The illusion of
'net neutrality'

By Christopher Wolf
The International Herald Tribune

LONDON — A short distance from the West End theater where "The History Boys" is still playing, a group of British parliamentarians and other decision makers recently gathered to consider the deceptively-labeled issue of "Net neutrality."

In the United States, under that clever but misleading rubric, calls have been made for the first-ever heavy regulation of and restrictions on broadband providers. The calls arise out of fears of hypothetical content and access discrimination by the cable, telephone and other companies that link consumers to the Internet.

My role at the forum was to be the Internet History Boy. I was to explain that existing laws already protect against these imagined future harms, and to provide some Internet history. Since its inception, the Internet has flourished because of the absence of restrictions. There is no "Department of Internet Regulation," and that's a good thing.

In terms of legal history, courts regularly are confronted with theoretical conflicts that have not yet occurred and they regularly refrain from meddling. As a matter of prudence, the judicial branch of government will not rule on such cases as they are not "ripe" for review. Claims that rest upon future events that may never occur routinely are thrown out of court.

One reason courts refrain is that it is difficult, if not impossible, to fashion appropriate remedies in the abstract without harming the parties and the public interest.

In policymaking, too, in the absence of a real problem, there is a substantial risk of "solutions" harming the companies making the investment in — and responsible for — the Internet infrastructure, and of harming the public interest in the rapid build-out of the next-generation Internet.

Without knowing what constitutes a bull's eye, it is difficult if not impossible to aim relief. The courts know this to be the case when they are presented with hypotheticals. In the case of regulated "Net neutrality," policymakers would be wise to exercise similar restraint. To imagine a new department of Internet regulation is to glimpse the nightmare of unintended consequences.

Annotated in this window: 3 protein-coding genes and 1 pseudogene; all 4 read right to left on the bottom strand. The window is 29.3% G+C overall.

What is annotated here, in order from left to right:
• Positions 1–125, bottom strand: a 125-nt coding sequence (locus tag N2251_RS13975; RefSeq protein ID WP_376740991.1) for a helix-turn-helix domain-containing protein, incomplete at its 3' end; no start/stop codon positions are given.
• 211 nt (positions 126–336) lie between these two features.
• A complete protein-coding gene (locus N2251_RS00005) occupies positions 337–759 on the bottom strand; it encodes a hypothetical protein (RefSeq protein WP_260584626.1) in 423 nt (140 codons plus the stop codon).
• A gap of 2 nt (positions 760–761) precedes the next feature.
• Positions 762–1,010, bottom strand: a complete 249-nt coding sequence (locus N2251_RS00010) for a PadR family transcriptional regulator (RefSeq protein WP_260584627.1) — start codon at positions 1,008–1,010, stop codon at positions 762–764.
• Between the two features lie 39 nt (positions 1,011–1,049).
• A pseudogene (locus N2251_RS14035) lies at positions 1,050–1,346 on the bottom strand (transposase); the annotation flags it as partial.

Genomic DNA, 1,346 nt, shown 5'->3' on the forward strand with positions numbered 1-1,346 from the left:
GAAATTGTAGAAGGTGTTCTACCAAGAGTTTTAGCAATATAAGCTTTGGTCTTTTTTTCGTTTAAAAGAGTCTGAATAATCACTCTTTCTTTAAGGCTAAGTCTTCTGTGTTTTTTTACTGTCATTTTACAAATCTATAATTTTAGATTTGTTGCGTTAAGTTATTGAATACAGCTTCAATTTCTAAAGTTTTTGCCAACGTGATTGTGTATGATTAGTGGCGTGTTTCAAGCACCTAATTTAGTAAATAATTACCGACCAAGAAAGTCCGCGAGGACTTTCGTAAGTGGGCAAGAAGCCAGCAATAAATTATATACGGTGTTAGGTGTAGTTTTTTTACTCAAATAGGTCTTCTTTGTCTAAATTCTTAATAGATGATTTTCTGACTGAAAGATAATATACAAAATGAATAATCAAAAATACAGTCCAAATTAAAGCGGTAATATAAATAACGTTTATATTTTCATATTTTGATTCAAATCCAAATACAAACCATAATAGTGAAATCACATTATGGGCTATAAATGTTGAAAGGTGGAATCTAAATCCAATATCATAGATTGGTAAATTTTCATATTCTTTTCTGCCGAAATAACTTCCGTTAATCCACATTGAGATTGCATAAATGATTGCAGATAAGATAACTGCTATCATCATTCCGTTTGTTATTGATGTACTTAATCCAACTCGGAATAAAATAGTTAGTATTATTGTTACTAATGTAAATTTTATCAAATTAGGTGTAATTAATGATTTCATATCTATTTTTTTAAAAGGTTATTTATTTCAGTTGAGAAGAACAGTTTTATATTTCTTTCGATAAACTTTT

Others at the gathering explained that new video and other high-bandwidth applications will soon send a massive wave of data across the Internet. To handle the traffic, billions of dollars will need to be invested to make the Internet smarter, faster and more efficient. Thoughtful consumer advocates recognize that the costs of that build-out should be spread fairly among consumers and companies which put the greatest demands on the Internet.

An overly regulated Internet in the name of so- called Net neutrality will limit choices for consumers, tie the hands of those building the next generation Internet and place the greatest burden on all consumers.

As proponents of legislation use the term "Net neutrality," it refers to a rigid regulatory regime that ultimately could allow the U.S. government (and self-interested litigation parties) to get in the way of new technologies and new services on the Internet.

Current proposals could prevent broadband providers from offering enhanced levels of service for specialized applications such as telemedicine, or to offer their own branded or co-branded products or services — arrangements that will help pay for the build-out of the next generation of Internet "pipes."

When talking about an Internet future, it is good to remember the wisdom of Shakespeare's phrase, "what is past is prologue."

The astonishing growth of the Internet has been due to a "hands off" policy, with the marketplace and existing laws creating the parameters rather than rigid regulatory edicts whose adverse side-effects could well be severe. Let's hope lawmakers and policymakers keep that in mind.

Christopher Wolf, a Washington-based lawyer with the firm of Proskauer Rose LLP, is co-chairman of a public policy coalition called "Hands Off the Internet."